How to grow... turmeric

Turmeric can be grown from plants or propagated from fresh roots - available at weekend markets and even some supermarkets.
Russell Fransham

Turmeric can be grown from plants or propagated from fresh roots - available at weekend markets and even some supermarkets.

Everyone suddenly wants to grow turmeric (Curcuma longa). Or at least that's the impression I get. 

I'm fielding enquiries about it every other week, largely because of turmeric's well-publicised health benefits. It has anti-inflammatory properties and its flavour and bold golden hue can't hurt either. 

Fresh turmeric has a warm somewhat resinous flavour that's far superior to the harsh, almost burnt qualities of the dried spice. Unlike fresh storebought ginger, supplies of fresh turmeric can be erratic, so it's worth trying to grow your own. 

Turmeric is a member of the ginger family of plants.

Turmeric is a member of the ginger family of plants.


Although a relatively novel food crop in New Zealand, turmeric has actually been grown here for many years by ethnic Indian, Sri Lankan and Pakistani gardeners. 

A member of the Zingiberaceae family, like most gingers turmeric is a tropical plant. It has no stomach for frost and is far from impressed even with Auckland's half-hearted winters. It is easily (and advisably) grown in containers, however, which can be moved indoors when the plant is dormant in winter.

You can buy plants from Russell Fransham's Subtropicals Nursery from early summer, or have a crack at propagating your own plants from the edible rhizomes. Fresh roots (imported from Fiji) are available from many Indian spice and produce traders as well as at weekend markets or even supermarkets in larger centres. 

Fresh turmeric rhizomes resemble small, rather emaciated ginger roots with brilliant orange flesh that softly glow through their tan-coloured skins. To grow your own turmeric, choose the largest, least shrivelled roots you can find. Leave these in a warm, dry place out of direct sun until shoots appear. This can take several weeks and, although not essential, it lessens the likelihood of the roots rotting before they begin to grow. 

Press the roots shoot-side up into a blend of potting mix and good quality compost. Turmeric is not deep-rooted so shallow tubs – 20cm or so – are sufficient. Water carefully and place in a very warm, sunny spot.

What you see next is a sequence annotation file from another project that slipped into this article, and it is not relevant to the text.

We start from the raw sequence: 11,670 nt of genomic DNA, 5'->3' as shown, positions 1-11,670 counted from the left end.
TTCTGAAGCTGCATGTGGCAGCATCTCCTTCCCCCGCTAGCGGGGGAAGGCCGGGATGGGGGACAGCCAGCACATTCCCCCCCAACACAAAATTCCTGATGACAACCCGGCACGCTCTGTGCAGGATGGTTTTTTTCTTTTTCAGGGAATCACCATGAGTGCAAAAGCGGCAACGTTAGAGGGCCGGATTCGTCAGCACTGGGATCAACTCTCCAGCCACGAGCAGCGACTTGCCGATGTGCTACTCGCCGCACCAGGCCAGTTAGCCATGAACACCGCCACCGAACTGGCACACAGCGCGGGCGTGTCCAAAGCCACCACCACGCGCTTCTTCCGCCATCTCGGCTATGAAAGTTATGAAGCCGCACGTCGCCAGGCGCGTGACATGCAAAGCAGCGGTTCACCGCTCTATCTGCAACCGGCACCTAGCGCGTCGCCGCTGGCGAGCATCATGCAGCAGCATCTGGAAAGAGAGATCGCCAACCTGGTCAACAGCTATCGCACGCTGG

It's a good idea to plant two batches; one for harvesting in late autumn when the foliage dies down and one for producing next year's propagation roots. Water regularly (except during dormancy, when all watering should be suspended) and apply liquid fertiliser fortnightly. 

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Fresh turmeric roots shrivel quickly once harvested so they should be frozen for long-term storage. Most recipes call for the roots to be grated anyway and frozen turmeric is easy to grate.

This korma recipe can be made with lamb, chicken, paneer or vegetables. It's a mild yet fragrant dish that is all the better for the absence of cumin.


1 onion
1 clove garlic
1 tablespoon grated fresh ginger
1 tablespoon grated fresh turmeric
½ teaspoon garam masala
½ teaspoon ground white pepper
½ cup raw cashew nuts, soaked in a little warm water for 1 hour
pinch of ground saffron soaked in a little warm water
3 cardamom pods
1 can coconut milk
1 tablespoon yellow mustard seeds
2 tablespoons shredded curry leaves


Blend onion, ginger, garlic and garam masala to a paste. Sauté gently in oil until tender.

Make a paste from cashews and their soaking water, turmeric, pepper and saffron.

Add to onion mixture then stir in coconut milk and cardamom. Simmer until thick, taking care not to let it burn.

Remove cardamom then add meat or veges till cooked.

To "temper" the curry, fry mustard seeds and curry leaves in hot oil until they pop. Quickly stir into korma.

Serve with rice and spicy mango pickles. 

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 - NZ Gardener


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